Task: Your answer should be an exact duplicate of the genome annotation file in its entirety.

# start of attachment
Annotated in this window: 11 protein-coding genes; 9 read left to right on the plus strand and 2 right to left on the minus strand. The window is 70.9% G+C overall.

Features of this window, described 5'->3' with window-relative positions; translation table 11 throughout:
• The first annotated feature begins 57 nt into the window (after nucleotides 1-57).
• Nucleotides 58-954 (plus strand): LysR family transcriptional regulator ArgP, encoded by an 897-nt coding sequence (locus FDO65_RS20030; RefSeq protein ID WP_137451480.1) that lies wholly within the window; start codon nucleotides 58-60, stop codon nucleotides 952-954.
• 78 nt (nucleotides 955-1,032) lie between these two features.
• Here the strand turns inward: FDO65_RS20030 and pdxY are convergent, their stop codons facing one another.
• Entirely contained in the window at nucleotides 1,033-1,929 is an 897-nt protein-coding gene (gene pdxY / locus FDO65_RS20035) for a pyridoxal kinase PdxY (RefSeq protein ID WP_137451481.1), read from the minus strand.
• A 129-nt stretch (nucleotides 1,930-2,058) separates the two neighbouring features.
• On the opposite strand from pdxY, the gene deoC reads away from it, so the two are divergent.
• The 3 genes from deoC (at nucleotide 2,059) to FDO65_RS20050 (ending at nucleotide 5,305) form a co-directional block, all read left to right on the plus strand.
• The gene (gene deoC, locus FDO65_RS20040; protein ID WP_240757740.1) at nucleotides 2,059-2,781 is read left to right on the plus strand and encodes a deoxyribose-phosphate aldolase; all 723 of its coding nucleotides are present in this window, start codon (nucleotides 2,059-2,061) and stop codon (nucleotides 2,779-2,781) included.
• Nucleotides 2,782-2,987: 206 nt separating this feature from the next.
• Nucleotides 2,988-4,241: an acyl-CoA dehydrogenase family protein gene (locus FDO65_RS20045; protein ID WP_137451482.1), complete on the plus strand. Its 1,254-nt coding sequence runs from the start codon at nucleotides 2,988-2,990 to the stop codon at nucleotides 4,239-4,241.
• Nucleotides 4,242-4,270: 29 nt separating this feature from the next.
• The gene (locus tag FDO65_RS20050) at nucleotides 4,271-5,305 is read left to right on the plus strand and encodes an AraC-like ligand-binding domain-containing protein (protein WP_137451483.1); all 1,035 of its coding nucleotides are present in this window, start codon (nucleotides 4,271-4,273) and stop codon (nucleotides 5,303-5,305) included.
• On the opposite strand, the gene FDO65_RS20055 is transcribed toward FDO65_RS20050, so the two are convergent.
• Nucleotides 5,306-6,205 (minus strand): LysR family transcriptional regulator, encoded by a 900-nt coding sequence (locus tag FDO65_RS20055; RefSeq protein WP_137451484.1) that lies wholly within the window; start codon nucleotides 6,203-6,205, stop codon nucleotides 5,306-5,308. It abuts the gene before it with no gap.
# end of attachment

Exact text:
Annotated in this window: 11 protein-coding genes; 9 read left to right on the plus strand and 2 right to left on the minus strand. The window is 70.9% G+C overall.

Features of this window, described 5'->3' with window-relative positions; translation table 11 throughout:
• The first annotated feature begins 57 nt into the window (after nucleotides 1-57).
• Nucleotides 58-954 (plus strand): LysR family transcriptional regulator ArgP, encoded by an 897-nt coding sequence (locus FDO65_RS20030; RefSeq protein ID WP_137451480.1) that lies wholly within the window; start codon nucleotides 58-60, stop codon nucleotides 952-954.
• 78 nt (nucleotides 955-1,032) lie between these two features.
• Here the strand turns inward: FDO65_RS20030 and pdxY are convergent, their stop codons facing one another.
• Entirely contained in the window at nucleotides 1,033-1,929 is an 897-nt protein-coding gene (gene pdxY / locus FDO65_RS20035) for a pyridoxal kinase PdxY (RefSeq protein ID WP_137451481.1), read from the minus strand.
• A 129-nt stretch (nucleotides 1,930-2,058) separates the two neighbouring features.
• On the opposite strand from pdxY, the gene deoC reads away from it, so the two are divergent.
• The 3 genes from deoC (at nucleotide 2,059) to FDO65_RS20050 (ending at nucleotide 5,305) form a co-directional block, all read left to right on the plus strand.
• The gene (gene deoC, locus FDO65_RS20040; protein ID WP_240757740.1) at nucleotides 2,059-2,781 is read left to right on the plus strand and encodes a deoxyribose-phosphate aldolase; all 723 of its coding nucleotides are present in this window, start codon (nucleotides 2,059-2,061) and stop codon (nucleotides 2,779-2,781) included.
• Nucleotides 2,782-2,987: 206 nt separating this feature from the next.
• Nucleotides 2,988-4,241: an acyl-CoA dehydrogenase family protein gene (locus FDO65_RS20045; protein ID WP_137451482.1), complete on the plus strand. Its 1,254-nt coding sequence runs from the start codon at nucleotides 2,988-2,990 to the stop codon at nucleotides 4,239-4,241.
• Nucleotides 4,242-4,270: 29 nt separating this feature from the next.
• The gene (locus tag FDO65_RS20050) at nucleotides 4,271-5,305 is read left to right on the plus strand and encodes an AraC-like ligand-binding domain-containing protein (protein WP_137451483.1); all 1,035 of its coding nucleotides are present in this window, start codon (nucleotides 4,271-4,273) and stop codon (nucleotides 5,303-5,305) included.
• On the opposite strand, the gene FDO65_RS20055 is transcribed toward FDO65_RS20050, so the two are convergent.
• Nucleotides 5,306-6,205 (minus strand): LysR family transcriptional regulator, encoded by a 900-nt coding sequence (locus tag FDO65_RS20055; RefSeq protein WP_137451484.1) that lies wholly within the window; start codon nucleotides 6,203-6,205, stop codon nucleotides 5,306-5,308. It abuts the gene before it with no gap.